Wednesday, December 18, 2013

Déjà Vu All Over Again

The Utah team had a well deserved "night on the town" last night and discovered that Tug Hillers are just as snobby about their snow as Utahn's!

Lovin it!  Utah's Alta Ski Area (average annual snowfall of 500 inches) has something
similar: "If there's less than 10 inches, you're probably at Vail."  
We are, however, gearing up for another intensive observing period today.  Lake-effect banding is already beginning to setup, it's starting to snow at our North Redfield site, and at the moment we have something called beautiful lake-effect vortex (comma shaped feature in the box below) about to make landfall.  Awesome!

Given that the storm is just starting, I thought I would show some of the equipment that we use in the field to measure snow.  We've already discussed the manual observations in a previous post (see Nuking Snow in North Redfield, NY), so the emphasis here is on our automated snow study station.  

Perhaps the most important aspect of making snow measurements is locating the equipment in a wind sheltered area.  We have a good one in North Redfield with the instruments buried in a clearing in high brush.  It is surprisingly wind sheltered and we don't have high trees, especially evergreens, to intercept the snow before it gets to our equipment.

The tripod that you see above contains standard meteorological instruments that measure temperature, relative humidity, and wind speed (wind speed sensor just off top of photo).  The white box contains a data processing unit known as a data logger (we are partial to those from a company called Campbell Scientific) that pulls all the data together and stores it.  

We use ultrasonic snow depth sensors to measure both the total depth of snow on the ground and the depth of snow on a snowboard.  We wipe the snowboard every 6 hours, so we call it an "interval" board because it tells us how much snow falls within the 6-hour interval.  Ultrasonic snow depth sensors send out a pulse of inaudible sound waves that reflect off the snow (crudely indicated by triangles).  The time taken to reflect off the snow and back to the sensor can be used to determine the height of the snow.  Changes in the height of the snow help us infer the snowfall rate.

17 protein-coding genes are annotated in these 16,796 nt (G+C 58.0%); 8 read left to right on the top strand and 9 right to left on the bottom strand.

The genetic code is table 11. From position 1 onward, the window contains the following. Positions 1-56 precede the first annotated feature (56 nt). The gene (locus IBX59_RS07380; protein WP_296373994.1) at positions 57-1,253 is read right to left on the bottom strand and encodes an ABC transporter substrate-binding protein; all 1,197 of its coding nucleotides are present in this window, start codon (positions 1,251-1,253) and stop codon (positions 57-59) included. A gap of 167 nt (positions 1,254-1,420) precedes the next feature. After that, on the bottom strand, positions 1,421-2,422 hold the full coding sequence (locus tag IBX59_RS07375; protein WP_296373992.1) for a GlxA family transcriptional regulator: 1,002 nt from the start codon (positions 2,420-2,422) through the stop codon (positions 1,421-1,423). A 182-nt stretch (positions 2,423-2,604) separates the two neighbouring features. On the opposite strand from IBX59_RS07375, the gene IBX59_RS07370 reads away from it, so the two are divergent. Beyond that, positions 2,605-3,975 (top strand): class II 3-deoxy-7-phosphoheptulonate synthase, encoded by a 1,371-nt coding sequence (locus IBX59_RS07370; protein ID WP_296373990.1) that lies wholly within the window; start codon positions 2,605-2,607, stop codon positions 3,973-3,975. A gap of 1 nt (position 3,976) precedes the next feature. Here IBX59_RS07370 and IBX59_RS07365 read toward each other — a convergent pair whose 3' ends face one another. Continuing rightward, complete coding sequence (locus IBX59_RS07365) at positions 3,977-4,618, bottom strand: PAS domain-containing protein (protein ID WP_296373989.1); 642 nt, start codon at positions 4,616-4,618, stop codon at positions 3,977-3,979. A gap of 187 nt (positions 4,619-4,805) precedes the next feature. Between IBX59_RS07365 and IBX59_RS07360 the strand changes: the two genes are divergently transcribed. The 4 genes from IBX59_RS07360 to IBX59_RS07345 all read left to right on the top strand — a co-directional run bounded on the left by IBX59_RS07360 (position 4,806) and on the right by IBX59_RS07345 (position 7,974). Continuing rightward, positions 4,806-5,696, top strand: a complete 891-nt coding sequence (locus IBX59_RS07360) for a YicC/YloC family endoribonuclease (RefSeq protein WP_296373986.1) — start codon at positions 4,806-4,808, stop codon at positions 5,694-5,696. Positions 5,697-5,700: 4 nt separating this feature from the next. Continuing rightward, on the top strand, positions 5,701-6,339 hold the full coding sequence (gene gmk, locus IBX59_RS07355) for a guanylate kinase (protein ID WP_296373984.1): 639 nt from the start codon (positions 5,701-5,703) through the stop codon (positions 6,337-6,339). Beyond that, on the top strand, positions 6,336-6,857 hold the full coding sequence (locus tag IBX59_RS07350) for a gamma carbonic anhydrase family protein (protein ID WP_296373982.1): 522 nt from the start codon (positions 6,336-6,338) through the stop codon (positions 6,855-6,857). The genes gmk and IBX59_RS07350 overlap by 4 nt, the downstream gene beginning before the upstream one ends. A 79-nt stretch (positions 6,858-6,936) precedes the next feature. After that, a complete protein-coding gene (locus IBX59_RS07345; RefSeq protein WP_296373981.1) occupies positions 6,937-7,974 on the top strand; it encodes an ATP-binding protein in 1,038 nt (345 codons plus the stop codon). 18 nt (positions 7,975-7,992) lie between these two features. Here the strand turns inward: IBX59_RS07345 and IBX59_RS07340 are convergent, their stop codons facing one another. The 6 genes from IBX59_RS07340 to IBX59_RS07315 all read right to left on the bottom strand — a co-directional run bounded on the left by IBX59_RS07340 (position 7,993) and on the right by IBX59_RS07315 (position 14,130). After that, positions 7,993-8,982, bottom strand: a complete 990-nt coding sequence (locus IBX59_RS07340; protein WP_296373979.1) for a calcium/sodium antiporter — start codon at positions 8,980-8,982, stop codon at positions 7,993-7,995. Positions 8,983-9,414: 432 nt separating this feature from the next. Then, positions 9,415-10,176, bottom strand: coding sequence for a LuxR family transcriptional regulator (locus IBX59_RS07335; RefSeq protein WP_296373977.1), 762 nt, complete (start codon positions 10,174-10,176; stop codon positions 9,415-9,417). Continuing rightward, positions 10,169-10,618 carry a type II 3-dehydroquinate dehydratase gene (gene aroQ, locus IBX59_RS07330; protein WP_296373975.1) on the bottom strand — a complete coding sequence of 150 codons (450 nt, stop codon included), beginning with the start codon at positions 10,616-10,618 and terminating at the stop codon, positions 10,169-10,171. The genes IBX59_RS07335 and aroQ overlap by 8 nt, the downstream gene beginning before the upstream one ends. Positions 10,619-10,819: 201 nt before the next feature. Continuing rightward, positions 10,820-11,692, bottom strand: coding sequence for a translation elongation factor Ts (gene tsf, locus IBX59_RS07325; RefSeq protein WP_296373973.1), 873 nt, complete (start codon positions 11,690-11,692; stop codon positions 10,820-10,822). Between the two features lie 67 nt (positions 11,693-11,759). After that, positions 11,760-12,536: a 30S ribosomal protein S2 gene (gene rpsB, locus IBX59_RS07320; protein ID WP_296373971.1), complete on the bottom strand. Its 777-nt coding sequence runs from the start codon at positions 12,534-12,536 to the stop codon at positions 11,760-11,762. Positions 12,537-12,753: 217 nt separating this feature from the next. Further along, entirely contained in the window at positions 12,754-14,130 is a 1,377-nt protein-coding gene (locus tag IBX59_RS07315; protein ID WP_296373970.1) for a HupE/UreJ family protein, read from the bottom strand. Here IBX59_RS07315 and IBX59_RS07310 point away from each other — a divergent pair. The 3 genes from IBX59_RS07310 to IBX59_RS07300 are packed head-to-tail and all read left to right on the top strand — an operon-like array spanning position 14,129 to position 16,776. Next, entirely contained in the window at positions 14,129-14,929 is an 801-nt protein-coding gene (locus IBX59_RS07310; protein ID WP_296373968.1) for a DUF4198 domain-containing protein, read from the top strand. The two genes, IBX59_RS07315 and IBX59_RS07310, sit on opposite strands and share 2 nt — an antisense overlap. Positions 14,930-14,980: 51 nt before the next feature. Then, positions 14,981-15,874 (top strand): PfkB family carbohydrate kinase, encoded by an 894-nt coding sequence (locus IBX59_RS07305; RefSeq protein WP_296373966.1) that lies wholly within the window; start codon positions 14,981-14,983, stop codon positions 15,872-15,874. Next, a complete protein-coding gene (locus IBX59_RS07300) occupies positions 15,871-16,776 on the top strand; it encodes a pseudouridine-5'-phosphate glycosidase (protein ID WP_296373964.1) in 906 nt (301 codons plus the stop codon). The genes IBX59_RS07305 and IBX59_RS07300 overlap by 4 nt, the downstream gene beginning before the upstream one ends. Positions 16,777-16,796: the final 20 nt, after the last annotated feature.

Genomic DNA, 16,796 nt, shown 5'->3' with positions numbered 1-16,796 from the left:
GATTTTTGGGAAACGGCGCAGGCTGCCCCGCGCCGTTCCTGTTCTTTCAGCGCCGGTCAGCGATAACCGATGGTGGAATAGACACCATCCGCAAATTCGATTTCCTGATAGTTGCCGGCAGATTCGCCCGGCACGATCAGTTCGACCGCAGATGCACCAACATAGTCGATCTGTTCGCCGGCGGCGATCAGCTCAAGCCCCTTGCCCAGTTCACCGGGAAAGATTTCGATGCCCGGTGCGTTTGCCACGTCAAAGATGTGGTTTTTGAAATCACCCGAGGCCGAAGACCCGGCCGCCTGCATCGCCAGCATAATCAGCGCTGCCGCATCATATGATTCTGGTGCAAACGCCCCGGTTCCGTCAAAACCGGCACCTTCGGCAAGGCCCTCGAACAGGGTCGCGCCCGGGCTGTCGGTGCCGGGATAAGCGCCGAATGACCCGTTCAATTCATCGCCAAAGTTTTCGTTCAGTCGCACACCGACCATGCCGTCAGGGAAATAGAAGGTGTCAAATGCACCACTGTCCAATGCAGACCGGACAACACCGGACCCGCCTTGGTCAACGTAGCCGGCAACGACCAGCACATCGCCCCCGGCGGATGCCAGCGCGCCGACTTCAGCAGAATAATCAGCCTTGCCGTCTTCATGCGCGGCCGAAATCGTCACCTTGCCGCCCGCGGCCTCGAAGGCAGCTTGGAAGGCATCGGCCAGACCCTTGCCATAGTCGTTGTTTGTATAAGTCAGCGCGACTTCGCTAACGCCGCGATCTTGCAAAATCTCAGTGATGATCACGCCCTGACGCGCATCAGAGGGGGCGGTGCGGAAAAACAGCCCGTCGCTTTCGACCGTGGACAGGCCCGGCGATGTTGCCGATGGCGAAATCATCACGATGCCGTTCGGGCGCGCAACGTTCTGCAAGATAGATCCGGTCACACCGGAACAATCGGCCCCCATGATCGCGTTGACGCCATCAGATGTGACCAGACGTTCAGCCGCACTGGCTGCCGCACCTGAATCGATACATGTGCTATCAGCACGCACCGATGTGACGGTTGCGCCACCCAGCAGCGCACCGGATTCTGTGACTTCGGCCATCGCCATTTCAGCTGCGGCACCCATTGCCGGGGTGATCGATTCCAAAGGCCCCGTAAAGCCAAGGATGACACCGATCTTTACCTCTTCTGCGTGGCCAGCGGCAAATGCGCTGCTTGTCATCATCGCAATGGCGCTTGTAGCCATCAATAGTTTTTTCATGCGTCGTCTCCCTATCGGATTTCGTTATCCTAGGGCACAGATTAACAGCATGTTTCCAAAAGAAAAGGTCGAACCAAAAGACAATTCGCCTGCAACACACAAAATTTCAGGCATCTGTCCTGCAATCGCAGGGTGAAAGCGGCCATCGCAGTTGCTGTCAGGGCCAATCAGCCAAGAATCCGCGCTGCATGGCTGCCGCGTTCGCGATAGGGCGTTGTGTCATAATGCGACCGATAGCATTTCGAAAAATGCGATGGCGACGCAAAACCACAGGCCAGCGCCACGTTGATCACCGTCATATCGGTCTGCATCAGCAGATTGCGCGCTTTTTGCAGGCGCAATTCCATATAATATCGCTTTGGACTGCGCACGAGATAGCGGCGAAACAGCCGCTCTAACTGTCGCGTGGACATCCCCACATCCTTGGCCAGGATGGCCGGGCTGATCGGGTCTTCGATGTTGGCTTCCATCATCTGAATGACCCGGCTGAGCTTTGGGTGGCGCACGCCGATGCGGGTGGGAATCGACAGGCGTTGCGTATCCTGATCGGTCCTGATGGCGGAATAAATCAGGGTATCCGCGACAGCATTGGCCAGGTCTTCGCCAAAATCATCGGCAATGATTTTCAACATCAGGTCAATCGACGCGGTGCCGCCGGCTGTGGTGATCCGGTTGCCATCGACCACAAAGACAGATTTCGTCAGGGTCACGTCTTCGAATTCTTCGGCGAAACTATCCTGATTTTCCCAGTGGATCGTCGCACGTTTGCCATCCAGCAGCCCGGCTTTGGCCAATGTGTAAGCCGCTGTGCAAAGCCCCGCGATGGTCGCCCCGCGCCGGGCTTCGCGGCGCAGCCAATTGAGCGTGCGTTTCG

Here's an example of our observations of total snow depth on the ground from December 4 to December 15. You can see how we had a thaw on the 5th that melted out all the snow, then a weak storm on the 7th, and then the monster event on the 11th.  The total depth of snow on the ground increased from 15-80 centimeters during that period, which is a net change of 26 inches.  We recorded 41 inches of snow based on measurements every six hours on our snowboards during that period.  The difference is settlement of snow on the ground during the storm, which is why observations on snowboards rather than total snow depth are usually used for "official" snowfall reports.  

Source: University of Utah
We've also adapted a game camera to take photos of our interval board during storms.  It's a bit hard to see, but we have markings on a board that rises vertically from our interval board so that we can evaluate the depth of the snow in these photos.

OK, I've got to get to work.  Send us vibes for at least a foot so we can crack the coveted 100 inch barrier!


  1. I was out making deliveries for my business when... We spotted one of your weather trucks! Pretty sure this isn't "Your Crew" but still I was super excited to see some of your equipment! Check yourselves out!

    1. That is the center for severe weather doppler on wheels.

    2. Not one of yours? Darn! Still ~ Cool Equipment!

    3. It is involved in the field project. In that sense it is ours, but the University of Utah doesn't have toys quite as cool as the Center for Severe Weather Research (but they let us play with them from time to time, which is just as good).

  2. I'm starting to think you guys are having the most successful meteorological field campaign I've ever seen, haha